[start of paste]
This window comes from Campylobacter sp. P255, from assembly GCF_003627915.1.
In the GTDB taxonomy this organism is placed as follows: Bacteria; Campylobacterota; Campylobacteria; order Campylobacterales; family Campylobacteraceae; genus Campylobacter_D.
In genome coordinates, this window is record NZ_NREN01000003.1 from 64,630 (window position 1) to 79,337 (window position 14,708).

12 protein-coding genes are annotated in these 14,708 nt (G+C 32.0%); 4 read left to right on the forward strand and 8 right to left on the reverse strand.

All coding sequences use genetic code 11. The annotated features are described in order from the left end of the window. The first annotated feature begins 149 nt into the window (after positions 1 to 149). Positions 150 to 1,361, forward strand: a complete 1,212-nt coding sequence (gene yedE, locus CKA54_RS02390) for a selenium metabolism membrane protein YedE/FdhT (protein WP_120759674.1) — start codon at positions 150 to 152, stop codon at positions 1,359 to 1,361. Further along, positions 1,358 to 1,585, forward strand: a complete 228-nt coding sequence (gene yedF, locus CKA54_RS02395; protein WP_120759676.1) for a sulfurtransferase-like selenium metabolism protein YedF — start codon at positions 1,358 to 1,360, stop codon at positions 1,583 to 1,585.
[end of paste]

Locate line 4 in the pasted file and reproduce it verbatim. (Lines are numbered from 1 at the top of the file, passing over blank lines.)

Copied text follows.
12 protein-coding genes are annotated in these 14,708 nt (G+C 32.0%); 4 read left to right on the forward strand and 8 right to left on the reverse strand.